10. May 2021 | 09:40 CET
Ballard Power, Varta, Defense Metals: This trend is still in its infancy
All investors want to invest in the future. But what does this future look like? For many private investors, hydrogen was the topic of the future for many months. But hydrogen investors are now pretty much left out in the cold. Car manufacturers have turned their attention to battery cells, and there are other opportunities for investors to profit from the technologies of the future. But what about the current representatives of hydrogen technology? Are the opportunities for entry favorable right now? Or should investors take to their heels?
time to read: 3 minutes by Nico Popp
Ballard Power: Investors must watch out for these brands!
Ballard Power's stock has taken quite a beating over the past three months: the value lost 60%. Ballard Power is a Canadian manufacturer of fuel cells. Last week, the Company presented quarterly figures - and they were truly terrible. In the first quarter of 2021, the Company made only a little less than CAD 18 million in sales. That shows that the Company's business is not at its best.
Ballard Power made a name for itself early on around hydrogen and sent hydrogen-powered buses on the road. The Canadians developed early collaborations with Chinese companies and also worked with omnibus manufacturer Alexander Dennis Ltd. At a time when hydrogen only plays a role for larger vehicles, Ballard Power could be perfectly positioned. But the market is currently aggressively pricing out risks. From a chart perspective, the stock has found short-term support above EUR 14. It would be necessary for the share to stalk its way back to the EUR 20 mark quickly. If this does not succeed, further setbacks are possible.
Varta: What is the battery hype all about?
The battery manufacturer Varta, which has been the subject of e-car hype for some time, has also lost some ground recently. The idea is obvious: The German automotive industry has decided to favor electric mobility and is now doing everything it can to become independent of suppliers from Asia. Battery cells are to be manufactured in Germany to achieve this. Since Varta is already very well positioned when it comes to batteries and accumulators, the consideration is obvious. But how concretely Varta's future looks is still unclear. The German industry is just now establishing supply chains and attracting partners. That Varta can play a role in this is obvious. That this role will be a big one, however, is not yet set in stone.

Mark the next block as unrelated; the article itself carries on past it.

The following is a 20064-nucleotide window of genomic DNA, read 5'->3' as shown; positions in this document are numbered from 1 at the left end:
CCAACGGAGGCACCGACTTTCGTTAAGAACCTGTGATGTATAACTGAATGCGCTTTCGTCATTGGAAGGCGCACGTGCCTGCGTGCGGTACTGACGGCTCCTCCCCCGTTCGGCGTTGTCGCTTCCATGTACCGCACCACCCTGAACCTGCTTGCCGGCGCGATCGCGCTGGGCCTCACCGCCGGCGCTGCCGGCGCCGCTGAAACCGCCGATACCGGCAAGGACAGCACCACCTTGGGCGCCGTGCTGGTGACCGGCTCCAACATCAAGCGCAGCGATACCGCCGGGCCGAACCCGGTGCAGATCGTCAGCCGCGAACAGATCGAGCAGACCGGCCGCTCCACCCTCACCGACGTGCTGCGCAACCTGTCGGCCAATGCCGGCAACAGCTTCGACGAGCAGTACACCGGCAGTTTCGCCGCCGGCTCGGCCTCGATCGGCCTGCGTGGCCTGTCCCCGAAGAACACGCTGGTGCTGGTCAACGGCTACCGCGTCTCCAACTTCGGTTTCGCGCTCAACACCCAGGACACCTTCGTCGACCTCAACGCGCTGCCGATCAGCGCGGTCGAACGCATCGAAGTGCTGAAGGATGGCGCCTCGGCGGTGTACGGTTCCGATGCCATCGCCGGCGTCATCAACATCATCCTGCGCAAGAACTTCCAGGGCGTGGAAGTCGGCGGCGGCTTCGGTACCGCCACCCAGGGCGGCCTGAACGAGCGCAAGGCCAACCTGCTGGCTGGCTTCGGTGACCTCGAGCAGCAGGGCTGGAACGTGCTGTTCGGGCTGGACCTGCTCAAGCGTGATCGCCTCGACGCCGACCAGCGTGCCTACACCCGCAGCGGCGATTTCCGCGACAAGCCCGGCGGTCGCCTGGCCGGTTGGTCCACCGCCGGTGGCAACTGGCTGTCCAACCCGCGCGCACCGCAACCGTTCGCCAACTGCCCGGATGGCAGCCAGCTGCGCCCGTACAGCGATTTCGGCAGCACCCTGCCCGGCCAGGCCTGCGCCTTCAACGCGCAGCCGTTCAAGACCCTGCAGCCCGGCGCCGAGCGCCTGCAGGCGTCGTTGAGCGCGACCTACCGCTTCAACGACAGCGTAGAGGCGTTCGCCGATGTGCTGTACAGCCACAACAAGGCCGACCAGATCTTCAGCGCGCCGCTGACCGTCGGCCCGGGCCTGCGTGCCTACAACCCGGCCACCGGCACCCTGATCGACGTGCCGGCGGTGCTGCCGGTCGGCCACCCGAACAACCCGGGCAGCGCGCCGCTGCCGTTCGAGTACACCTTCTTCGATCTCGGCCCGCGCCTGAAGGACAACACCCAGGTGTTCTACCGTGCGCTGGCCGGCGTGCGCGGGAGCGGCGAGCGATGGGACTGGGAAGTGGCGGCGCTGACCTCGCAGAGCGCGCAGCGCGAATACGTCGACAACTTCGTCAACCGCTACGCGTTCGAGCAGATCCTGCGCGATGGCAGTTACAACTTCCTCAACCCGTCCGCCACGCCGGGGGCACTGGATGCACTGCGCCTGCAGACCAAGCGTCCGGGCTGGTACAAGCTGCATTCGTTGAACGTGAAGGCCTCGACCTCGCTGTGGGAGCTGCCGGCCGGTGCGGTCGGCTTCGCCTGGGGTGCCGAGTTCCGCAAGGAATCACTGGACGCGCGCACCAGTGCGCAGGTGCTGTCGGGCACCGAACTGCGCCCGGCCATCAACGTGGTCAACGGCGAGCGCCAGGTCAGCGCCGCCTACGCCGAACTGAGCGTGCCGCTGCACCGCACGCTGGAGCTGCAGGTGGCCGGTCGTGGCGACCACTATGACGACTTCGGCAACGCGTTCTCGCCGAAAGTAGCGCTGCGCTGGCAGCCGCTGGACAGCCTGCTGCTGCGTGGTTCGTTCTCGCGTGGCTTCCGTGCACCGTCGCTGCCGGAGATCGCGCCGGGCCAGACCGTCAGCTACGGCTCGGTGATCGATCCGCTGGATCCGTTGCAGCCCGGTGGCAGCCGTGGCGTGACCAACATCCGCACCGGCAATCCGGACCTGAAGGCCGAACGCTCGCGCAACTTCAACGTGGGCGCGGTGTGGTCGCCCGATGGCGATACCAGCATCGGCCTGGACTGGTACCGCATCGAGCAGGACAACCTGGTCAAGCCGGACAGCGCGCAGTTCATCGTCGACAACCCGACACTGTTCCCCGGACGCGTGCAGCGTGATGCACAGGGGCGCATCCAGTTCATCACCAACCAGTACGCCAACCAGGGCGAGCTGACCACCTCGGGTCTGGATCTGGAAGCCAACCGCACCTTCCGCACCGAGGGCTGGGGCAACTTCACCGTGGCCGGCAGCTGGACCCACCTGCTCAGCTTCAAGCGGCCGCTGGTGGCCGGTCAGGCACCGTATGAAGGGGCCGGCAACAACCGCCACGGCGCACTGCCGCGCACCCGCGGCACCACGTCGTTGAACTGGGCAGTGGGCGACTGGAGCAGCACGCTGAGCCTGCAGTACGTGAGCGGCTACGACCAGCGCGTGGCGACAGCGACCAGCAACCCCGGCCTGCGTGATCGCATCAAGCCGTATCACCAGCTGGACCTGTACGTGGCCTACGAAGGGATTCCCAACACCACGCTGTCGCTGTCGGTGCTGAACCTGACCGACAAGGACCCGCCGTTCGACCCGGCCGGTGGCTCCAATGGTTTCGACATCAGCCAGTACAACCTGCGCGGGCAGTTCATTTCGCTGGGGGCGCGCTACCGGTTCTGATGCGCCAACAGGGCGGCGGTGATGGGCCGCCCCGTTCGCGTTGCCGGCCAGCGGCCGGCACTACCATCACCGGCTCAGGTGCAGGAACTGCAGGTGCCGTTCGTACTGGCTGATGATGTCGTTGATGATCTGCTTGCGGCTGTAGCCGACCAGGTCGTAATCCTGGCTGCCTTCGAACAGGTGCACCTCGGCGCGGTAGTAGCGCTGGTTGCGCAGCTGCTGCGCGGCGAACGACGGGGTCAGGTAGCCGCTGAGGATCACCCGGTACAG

German industry has already rejoiced once over a supposed future sector that has been successfully established in the country. Companies like SolarWorld and Q-Cells were lifted into investor heaven - and crashed. The reason at the time: the Asian competition was simply cheaper. Although battery metals and other essential materials for battery production are in short supply, price ultimately rules. Even if it makes sense for Germany to become self-sufficient, this does not mean that companies with low margins will hold their own on the market in the long term. The e-car fantasy surrounding Varta makes the stock attractive, but investors should keep their feet on the ground.
Defense Metals: Rare earth project valued at only EUR 17 million ahead of feasibility study
Shareholders of the Canadian rare earth Company Defense Metals also remain on the carpet. Although the stock gained 18% on a three-month horizon, it has already corrected some of the rapid gains it made in February. What had happened? At the time, the governments from Canada and the US had committed to prioritizing rare earths and other critical metals around electromobility domestically and announced plans to support projects. Defense Metals' Wicheeda project has indicated resources of 4.89 million tons at an average grade of 3.02% light rare earth elements. Still in the first half of 2021, Defense Metals plans to submit a preliminary feasibility study and upgrade and expand its deposit in the summer.
Rare earths are needed in various electrical devices, such as smartphones, and in vehicles, batteries, and the defense industry. The latter use underscores the efforts of many Western industrialized nations to become less dependent on China. For years, China has dominated the market for rare earths. Only gradually are companies like Defense Metals following suit, even benefiting from government subsidies. Defense Metals' market capitalization is still only around EUR 17 million. Given the milestones that can still be reached in 2021 and the high demand for rare earths, investors should look at Defense Metals. Unlike hydrogen stocks, this trend still seems to be in its infancy.